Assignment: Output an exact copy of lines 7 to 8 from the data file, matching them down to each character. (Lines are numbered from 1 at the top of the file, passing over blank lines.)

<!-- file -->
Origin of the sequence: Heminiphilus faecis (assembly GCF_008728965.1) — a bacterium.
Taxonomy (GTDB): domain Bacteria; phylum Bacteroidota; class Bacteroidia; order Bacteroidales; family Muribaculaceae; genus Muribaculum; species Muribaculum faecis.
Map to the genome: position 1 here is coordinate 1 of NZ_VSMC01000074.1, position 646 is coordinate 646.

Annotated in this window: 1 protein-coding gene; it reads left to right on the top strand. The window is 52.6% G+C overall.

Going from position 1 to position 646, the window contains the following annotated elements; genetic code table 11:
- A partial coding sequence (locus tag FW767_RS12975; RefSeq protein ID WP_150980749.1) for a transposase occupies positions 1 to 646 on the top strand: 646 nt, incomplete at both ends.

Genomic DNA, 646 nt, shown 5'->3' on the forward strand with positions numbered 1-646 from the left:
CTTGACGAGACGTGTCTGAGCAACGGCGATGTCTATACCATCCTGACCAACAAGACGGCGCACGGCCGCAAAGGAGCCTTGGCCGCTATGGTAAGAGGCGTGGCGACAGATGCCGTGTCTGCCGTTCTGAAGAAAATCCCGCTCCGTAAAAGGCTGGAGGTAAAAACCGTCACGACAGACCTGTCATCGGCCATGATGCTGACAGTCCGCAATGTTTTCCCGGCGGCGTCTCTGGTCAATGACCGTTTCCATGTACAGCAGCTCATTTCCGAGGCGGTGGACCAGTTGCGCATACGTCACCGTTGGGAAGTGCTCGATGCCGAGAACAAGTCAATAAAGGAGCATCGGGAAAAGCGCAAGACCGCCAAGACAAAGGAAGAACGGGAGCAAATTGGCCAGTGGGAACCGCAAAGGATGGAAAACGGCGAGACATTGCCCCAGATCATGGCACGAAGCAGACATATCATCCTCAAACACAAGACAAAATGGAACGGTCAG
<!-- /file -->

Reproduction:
Genomic DNA, 646 nt, shown 5'->3' on the forward strand with positions numbered 1-646 from the left:
CTTGACGAGACGTGTCTGAGCAACGGCGATGTCTATACCATCCTGACCAACAAGACGGCGCACGGCCGCAAAGGAGCCTTGGCCGCTATGGTAAGAGGCGTGGCGACAGATGCCGTGTCTGCCGTTCTGAAGAAAATCCCGCTCCGTAAAAGGCTGGAGGTAAAAACCGTCACGACAGACCTGTCATCGGCCATGATGCTGACAGTCCGCAATGTTTTCCCGGCGGCGTCTCTGGTCAATGACCGTTTCCATGTACAGCAGCTCATTTCCGAGGCGGTGGACCAGTTGCGCATACGTCACCGTTGGGAAGTGCTCGATGCCGAGAACAAGTCAATAAAGGAGCATCGGGAAAAGCGCAAGACCGCCAAGACAAAGGAAGAACGGGAGCAAATTGGCCAGTGGGAACCGCAAAGGATGGAAAACGGCGAGACATTGCCCCAGATCATGGCACGAAGCAGACATATCATCCTCAAACACAAGACAAAATGGAACGGTCAG